DISTRICT OF COLUMBIA: As medical marijuana slowly draws near to becoming a reality in Washington, D.C., much has been made of the fact that licensed pot dealers will soon be opening their doors in the shadows of the White House and under the noses of the Justice Department and lawmakers on Capitol Hill. Questions abound: Will the feds raid the dispensaries? Can licensed patients be hauled off to federal prison? Will President Obama’s next race summit be around a bowl of Afghan Kush?
While the talk has largely centered around how and where this very restricted form of legalized weed will be made available to a narrow class of patients, the focus in one corner of town is on where the marijuana soon to be lining dispensary shelves is going to be grown.
Four of the six medical weed cultivators approved to do business in the District of Columbia are clustered in a single neighborhood in Northeast D.C., a decision that raised eyebrows among residents and some local lawmakers when the growers were announced last year. In the meantime, legislators have turned to zoning and land-use restrictions to further limit the areas in which cultivation centers can produce their bud. The D.C. model mirrors efforts in other parts of the country where weed has been legalized to one extent or another, as more and more local officials are utilizing land-use laws to regulate the industry.
Zoning and land-use restrictions are at the forefront of marijuana regulation because this is where local governments can actually act, explains Patricia Salkin, dean of the Touro College Law Center in Central Islip, New York. “When it comes to questions of licensing and qualification – who’s available to have it and who’s available to sell it – that really comes from the state,” Salkin says. “At the local government level, it’s a community development issue.”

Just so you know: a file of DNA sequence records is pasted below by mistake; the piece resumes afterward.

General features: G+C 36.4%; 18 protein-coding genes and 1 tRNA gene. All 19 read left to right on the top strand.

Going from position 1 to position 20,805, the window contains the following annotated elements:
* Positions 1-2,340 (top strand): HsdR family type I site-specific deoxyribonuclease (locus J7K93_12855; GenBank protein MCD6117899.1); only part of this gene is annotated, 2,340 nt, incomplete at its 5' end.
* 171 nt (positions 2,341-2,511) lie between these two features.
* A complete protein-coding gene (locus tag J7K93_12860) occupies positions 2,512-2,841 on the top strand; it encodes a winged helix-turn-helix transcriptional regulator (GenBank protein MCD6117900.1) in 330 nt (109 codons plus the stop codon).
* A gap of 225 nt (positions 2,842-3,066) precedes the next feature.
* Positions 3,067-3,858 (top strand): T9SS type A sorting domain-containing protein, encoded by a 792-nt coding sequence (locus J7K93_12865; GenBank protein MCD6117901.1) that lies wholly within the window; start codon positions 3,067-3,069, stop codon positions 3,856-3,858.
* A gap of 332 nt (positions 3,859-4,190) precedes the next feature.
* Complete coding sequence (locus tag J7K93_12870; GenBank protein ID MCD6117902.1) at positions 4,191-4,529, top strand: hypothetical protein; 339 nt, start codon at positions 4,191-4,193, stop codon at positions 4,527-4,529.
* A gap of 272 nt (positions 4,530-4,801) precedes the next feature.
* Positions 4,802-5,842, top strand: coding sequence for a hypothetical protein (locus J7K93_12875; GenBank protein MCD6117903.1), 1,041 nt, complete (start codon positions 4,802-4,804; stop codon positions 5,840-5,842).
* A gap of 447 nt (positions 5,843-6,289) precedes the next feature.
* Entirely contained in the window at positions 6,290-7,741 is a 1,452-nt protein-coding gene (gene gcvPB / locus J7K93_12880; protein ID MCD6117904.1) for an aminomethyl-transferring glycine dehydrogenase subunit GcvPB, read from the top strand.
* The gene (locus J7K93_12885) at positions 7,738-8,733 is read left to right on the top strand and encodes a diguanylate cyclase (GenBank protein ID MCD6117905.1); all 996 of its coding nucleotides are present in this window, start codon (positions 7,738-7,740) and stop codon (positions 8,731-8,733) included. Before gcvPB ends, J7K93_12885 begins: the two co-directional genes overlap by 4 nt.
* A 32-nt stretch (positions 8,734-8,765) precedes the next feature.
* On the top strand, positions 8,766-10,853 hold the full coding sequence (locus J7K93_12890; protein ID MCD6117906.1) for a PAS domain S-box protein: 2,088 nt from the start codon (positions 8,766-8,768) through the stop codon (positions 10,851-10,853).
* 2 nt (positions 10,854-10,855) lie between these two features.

D.C. is a unique animal, given its status as the country’s only semi-federal city, but many of its medical marijuana restrictions have been similarly shaped by local community concerns. Dispensaries and the cultivation centers that stock them are banned from the District’s residential neighborhoods and must be more than 300 feet away from schools and recreation centers. The fair play zone is even further narrowed for growers, which can’t operate in the city’s “retail priority areas.” That includes all of downtown, along with large swaths of rapidly developing neighborhoods like the H Street Northeast corridor, Columbia Heights, Mt. Vernon Square and Shaw.
The restrictions make the District’s Ward 5, home to nearly half of the city’s remaining industrial land, a logical spot for medical marijuana growers. Five of the six approved cultivators are in Ward 5. Four are in the ward’s Langdon neighborhood alone, among a mix of working class single-family homes, warehouses and body shops that straddle commuter train tracks.
All of the cultivation centers setting up shop in the ward had already selected their locations before the retail priority embargo was enacted in March. The measure, which passed unanimously, was sponsored by Ward 7 Councilmember Yvette Alexander in order to give the boot to a cultivation center set to open on a developing stretch of road in her ward.